Syria

Ask CFR Experts

Does the presence of radical Islamic groups in the Syrian opposition affect Iran?

Asked by Bashayar Ghasab, from Eastern Mediterranean University, Cyprus

Yes and no. Because of sectarian differences between the Iranian government and the Sunni Salafi fighters in the Syrian opposition, Iran's influence becomes weakened at first sight if the Syrian opposition wins. But the Iranian regime can (and has) created common cause with Sunni radicals in the recent past. History shows that this would not be the first time an unlikely alliance between opposing groups has formed.

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See more in Iran; Syria; Radicalization and Extremism

Ask CFR Experts

What effect would the fall of the Assad regime have on U.S. policy towards Syria?

Asked by Igbinosa Ojehomon, from Eastern Mediterranean University in Cyprus
Author: Robert Danin

The United States' policy toward a post-Assad Syria would largely depend on what political scenario results. A victory by unified rebel forces would generate a vastly different policy than a new govenrnment that includes jihadists. In the more likely event that post-Assad Syria descends into greater sectarian violence, Washington would urge regional partners like Turkey and Saudi Arabia to exert influence with those rebel groups to which they had provided arms and ammunition.

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See more in Syria; United States; Regime Changes

Audio

Assessing the Syrian Refugee Crisis

Speakers: Jeffrey Crisp and Rochelle Davis
Presider: Andrew Parasiliti

Jeffrey Crisp, senior director for policy and advocacy at Refugees International, and Rochelle Davis, associate professor of cultural anthropology at Georgetown University, join Andrew Parasiliti, director of the Center for Global Risk and Security at the RAND Corporation, to discuss the long-term welfare of Syrian refugees and the burden on host countries.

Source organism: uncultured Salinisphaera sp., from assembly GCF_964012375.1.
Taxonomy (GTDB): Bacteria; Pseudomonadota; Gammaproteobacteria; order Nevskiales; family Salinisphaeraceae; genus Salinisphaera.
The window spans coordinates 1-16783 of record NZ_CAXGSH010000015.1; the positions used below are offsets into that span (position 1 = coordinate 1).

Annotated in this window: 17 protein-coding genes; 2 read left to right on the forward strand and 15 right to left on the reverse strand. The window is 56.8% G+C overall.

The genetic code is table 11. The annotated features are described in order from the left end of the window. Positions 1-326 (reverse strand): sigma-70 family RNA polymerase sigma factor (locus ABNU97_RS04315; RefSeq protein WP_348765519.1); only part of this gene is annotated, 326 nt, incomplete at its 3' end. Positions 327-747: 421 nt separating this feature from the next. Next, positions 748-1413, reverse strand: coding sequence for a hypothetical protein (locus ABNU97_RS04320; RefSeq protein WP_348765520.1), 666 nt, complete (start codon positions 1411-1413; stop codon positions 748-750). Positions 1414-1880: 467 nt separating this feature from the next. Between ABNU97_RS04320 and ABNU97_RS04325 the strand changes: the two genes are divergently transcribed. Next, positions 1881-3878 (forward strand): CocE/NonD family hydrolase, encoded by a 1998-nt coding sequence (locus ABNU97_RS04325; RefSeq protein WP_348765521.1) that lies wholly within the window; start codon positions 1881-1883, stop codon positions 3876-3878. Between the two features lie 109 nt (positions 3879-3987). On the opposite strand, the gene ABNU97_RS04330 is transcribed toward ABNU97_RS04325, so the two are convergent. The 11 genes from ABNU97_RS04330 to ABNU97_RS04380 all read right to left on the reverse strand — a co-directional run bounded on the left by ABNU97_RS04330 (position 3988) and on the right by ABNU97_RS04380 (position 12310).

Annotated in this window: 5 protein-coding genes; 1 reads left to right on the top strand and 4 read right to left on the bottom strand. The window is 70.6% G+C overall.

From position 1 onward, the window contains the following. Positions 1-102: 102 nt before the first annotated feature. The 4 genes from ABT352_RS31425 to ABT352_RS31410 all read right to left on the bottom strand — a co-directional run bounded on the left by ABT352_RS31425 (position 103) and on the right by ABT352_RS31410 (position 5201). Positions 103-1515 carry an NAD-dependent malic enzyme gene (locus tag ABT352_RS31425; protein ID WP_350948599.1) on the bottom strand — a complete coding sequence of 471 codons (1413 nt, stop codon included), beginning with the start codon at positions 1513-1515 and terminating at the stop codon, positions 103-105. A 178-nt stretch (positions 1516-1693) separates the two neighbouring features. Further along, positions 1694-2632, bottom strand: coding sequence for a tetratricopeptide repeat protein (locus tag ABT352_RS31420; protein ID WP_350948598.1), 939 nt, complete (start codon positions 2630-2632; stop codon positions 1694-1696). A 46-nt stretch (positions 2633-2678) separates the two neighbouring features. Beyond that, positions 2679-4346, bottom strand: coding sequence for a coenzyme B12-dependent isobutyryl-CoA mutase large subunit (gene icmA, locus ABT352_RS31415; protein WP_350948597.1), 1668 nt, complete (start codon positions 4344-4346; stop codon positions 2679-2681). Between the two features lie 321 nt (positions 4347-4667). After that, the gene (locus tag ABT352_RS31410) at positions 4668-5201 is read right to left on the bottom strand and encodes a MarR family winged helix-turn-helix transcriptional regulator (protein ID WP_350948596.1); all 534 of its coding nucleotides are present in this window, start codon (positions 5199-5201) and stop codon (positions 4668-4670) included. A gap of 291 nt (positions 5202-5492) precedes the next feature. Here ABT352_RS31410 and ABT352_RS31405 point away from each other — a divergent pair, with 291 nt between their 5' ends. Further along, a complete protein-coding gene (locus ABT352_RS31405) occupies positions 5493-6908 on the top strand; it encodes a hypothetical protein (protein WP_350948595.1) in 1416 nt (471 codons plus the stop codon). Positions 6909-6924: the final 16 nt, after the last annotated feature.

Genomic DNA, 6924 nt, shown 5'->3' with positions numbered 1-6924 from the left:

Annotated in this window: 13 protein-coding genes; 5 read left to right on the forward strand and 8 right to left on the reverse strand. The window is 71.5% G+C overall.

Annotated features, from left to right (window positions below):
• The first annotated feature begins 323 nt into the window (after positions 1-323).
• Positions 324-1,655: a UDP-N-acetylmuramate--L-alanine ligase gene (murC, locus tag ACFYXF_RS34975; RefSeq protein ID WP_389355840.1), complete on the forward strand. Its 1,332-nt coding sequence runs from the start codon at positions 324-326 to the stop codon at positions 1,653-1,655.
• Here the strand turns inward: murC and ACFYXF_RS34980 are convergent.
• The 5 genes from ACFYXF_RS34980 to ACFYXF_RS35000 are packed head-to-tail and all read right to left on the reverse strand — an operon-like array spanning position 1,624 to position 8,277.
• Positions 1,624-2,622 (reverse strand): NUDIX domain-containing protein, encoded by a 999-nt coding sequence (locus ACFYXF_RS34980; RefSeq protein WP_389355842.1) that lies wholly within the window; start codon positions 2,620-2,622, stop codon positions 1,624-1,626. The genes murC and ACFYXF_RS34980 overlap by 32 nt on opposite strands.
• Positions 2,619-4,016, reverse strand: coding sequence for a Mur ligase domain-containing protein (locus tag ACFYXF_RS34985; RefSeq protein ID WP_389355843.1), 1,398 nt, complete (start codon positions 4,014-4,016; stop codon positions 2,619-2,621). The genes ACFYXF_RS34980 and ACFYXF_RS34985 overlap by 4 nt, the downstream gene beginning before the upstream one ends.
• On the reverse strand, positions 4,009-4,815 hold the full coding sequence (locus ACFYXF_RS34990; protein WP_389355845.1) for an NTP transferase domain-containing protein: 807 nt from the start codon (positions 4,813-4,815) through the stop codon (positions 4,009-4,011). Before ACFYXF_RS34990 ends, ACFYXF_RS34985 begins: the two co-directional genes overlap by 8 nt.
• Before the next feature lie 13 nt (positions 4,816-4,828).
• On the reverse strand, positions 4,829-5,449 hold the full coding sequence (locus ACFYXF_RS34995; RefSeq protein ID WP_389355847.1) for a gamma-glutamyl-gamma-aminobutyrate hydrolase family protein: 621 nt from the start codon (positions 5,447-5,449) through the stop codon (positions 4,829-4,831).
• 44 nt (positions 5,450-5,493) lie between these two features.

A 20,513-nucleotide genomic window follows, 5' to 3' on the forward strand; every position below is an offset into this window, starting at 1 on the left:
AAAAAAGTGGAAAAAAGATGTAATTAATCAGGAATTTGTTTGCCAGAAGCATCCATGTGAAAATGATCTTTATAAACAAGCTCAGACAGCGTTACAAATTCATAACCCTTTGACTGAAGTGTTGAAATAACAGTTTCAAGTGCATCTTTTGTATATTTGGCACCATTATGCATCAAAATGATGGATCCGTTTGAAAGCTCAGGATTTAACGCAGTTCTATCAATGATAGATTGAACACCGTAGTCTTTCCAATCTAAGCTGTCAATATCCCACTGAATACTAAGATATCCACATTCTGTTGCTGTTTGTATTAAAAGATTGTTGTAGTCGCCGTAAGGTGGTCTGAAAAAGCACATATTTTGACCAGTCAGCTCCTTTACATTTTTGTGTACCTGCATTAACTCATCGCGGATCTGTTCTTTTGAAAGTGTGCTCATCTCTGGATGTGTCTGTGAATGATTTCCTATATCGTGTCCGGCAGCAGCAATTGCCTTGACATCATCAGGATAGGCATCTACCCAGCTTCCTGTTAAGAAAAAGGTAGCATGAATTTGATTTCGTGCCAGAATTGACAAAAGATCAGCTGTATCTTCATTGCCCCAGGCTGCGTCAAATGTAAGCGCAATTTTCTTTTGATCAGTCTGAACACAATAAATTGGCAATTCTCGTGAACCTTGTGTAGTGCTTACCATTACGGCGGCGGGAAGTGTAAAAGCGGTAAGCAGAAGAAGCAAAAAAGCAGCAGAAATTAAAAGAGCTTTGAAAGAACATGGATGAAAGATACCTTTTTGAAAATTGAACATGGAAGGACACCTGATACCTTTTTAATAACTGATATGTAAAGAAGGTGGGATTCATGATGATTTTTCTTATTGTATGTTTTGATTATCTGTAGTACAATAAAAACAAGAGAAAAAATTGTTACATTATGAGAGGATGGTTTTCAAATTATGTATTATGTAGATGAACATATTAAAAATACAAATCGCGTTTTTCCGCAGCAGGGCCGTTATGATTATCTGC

See more in Syria; Refugees and the Displaced

Audio

Media Conference Call on the Threat of Foreign Fighters (Audio)

Speakers: Jytte Klausen and Jeremy Shapiro
Presider: Gideon Rose

Listen to Foreign Affairs contributors Jeremy Shapiro, former member of the U.S. State Department's policy planning staff and current fellow at the Brookings Institution, and Jytte Klausen, founder of the Western Jihadism Project, discuss the threat that foreign fighters returning from Iraq, Syria, and elsewhere pose to their home countries.

See more in Syria; Counterterrorism

Audio

What To Do About Syria

Speakers: Ryan Crocker, Charles W. Dunne, and Paul Pillar
Presider: Richard N. Haass

More than three years after the start of the Syrian civil war, debates continue about what role, if any, the United States should play in the conflict. Ryan Crocker of Texas A&M, Freedom House's Charles Dunne, and Paul Pillar of Georgetown University join CFR President Richard N. Haass to outline the courses of action available to the United States and debate whether U.S. intervention would be desirable or effective.

See more in Syria; Conflict Assessment

Audio

Syria Update

Speakers: Robert Danin and Ed Husain
Presider: Irina A. Faskianos

CFR Senior Fellows Robert M. Danin and Ed Husain lead a conversation on the current situation in Syria and discuss the challenges that lie ahead for the country and the international community.

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Audio

Syria Update (Audio)

Speakers: Elliott Abrams and Ed Husain
Presider: Irina A. Faskianos

Elliott Abrams and Ed Husain, CFR senior fellows for Middle Eastern studies, lead a conversation on the current situation in Syria and discuss challenges that lie ahead, both for the country and the international community.

See more in Syria; Religion

Audio

Media Conference Call: Arab Turmoil Continues

Speakers: Steven A. Cook and Tony Badran

CFR Senior Fellow Steven Cook and Foundation for Defense Democracies Research Fellow Tony Badran discuss the increasing violence and political change sweeping the region with Foreign Affairs Editor Gideon Rose. Cook and Badran have authored articles in the recently released eBook New Arab Revolt, published by CFR and Foreign Affairs.

See more in Syria; Yemen; Egypt; Bahrain

Backgrounder

Sarin

Author: Zachary Laub

Sarin, one of the world's most lethal chemical weapons, has long been stockpiled but is rarely used by states or terrorists. Allegations of attacks on civilians in Syria, if substantiated, would represent a departure from long-standing international practice.

See more in Weapons of Mass Destruction; Syria